PW: “That I used my platform to inspire, empower and support others. I love sneakers. They add a great amount of fun to my life, but I have been in the sneaker industry for nearly 15 years because of the positive impact I can have on others. Through my work, I hope to be able to inspire greater diversity and inclusion in the sneaker industry. Sneaker culture has evolved into a vibrant, multicultural community of sneaker lovers, but the overall industry still lags behind in recruiting, developing and empowering more black, brown and female leadership. I also want to be remembered for investing in the dreams of others. Helping past and current teammates, artists, designers, entrepreneurs, and others find their voice and shine.”
RM: “I want to be known for driving change, as someone who wasn’t afraid to take risks, learn and try something new. I have a love for the people I work with and want to ensure under my leadership [that] I am known for growing and developing each and every one of them.”
VE: “That I extended opportunity to those who needed it or have historically struggled to attain it. I cite our recent investments as examples. As much as we’ve invested capital into great and promising young businesses, we have also invested into a diverse group of entrepreneurs — Katie Johnson at Carbon 38, Jason Mayden at Super Heroic, Rachel at Rockets of Awesome, D’Wayne Edwards at Pensole, Eddy Lu and Daishin Sugano at GOAT and Aaron at NTWRK. We are now helping them achieve their next level of growth and development. I also take pride in always being there for others. Inside and outside the org, I make it a point to always be available when someone wants to talk.”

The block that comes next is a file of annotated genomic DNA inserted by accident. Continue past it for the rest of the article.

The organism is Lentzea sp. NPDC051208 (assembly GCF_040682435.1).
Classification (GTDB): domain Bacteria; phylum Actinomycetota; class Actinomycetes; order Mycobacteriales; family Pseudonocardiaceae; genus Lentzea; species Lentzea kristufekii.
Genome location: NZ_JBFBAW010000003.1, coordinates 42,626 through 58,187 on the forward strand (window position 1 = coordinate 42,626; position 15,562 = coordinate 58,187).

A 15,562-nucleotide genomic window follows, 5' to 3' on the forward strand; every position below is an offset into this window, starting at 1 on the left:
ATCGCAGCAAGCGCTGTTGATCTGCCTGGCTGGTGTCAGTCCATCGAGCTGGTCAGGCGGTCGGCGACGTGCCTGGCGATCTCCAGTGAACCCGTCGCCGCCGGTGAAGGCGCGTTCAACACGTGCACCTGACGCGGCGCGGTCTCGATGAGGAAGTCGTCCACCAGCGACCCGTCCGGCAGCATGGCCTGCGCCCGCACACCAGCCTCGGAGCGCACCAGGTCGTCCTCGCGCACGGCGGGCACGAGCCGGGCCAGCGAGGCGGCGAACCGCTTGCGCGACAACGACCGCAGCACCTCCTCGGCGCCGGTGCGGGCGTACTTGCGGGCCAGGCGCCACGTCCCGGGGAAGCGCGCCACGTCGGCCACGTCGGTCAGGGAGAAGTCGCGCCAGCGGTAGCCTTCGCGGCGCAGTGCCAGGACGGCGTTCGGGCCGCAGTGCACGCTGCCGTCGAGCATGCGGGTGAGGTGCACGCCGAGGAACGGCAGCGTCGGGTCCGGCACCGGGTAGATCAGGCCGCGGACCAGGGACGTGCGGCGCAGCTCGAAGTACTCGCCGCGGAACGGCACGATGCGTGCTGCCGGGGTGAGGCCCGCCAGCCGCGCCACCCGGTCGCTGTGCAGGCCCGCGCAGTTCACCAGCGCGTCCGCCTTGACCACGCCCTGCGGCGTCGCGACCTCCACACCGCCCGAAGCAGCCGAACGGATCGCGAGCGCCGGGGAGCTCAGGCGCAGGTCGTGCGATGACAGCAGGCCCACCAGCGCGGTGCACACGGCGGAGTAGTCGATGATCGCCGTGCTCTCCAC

JB: “My hope is that everyone who works in our industry understands that it’s not only a privilege, but [also] a responsibility. We don’t just sell consumer products; we influence and shape popular culture in the U.S., which ultimately influences the world. It’s a responsibility I reflect on daily and hope I can pay it forward to inspire the next generation, as I was.”
What do consumers want from our industry?
JB: “Consumers, especially the youth, are more aware and conscious than ever. They want brands who are not only aware but contribute in an impactful way to the communities they serve. They understand business. However, they expect social responsibility from the brands they choose.”
VE: “Consumers are looking for a voice or a place to express themselves. No better place to be yourself than in whatever way you see that to be.”
PW: “Inspiration. In my office, I keep a photograph taken by photographer Nate Clark. The photo is of two small kids mesmerized outside of a retail window filled with sneakers. For those two kids, the world has come to a complete stop as they dream about the sneakers in the window as well as every possibility that life has for them. [Also] community. Those same kids needed to enjoy their window-shopping experience together. Our culture is one of shared experiences and ‘remember when’ moments. Places, times and people. [And] self-expression. Consumers want to be inspired but not told what to do. They have their own ideas and are finding outlets for self-expression. I love that through our collaboration with Pensole, my team and I can democratize the sneaker creating experience [and] provide tools for people in the community to become creators.”
RM: “Ultimately, consumers want to be understood. Our industry has the opportunity to bring consumers together through shared passion points, enriching the lives of those we touch through relevant brand experiences and opportunities.”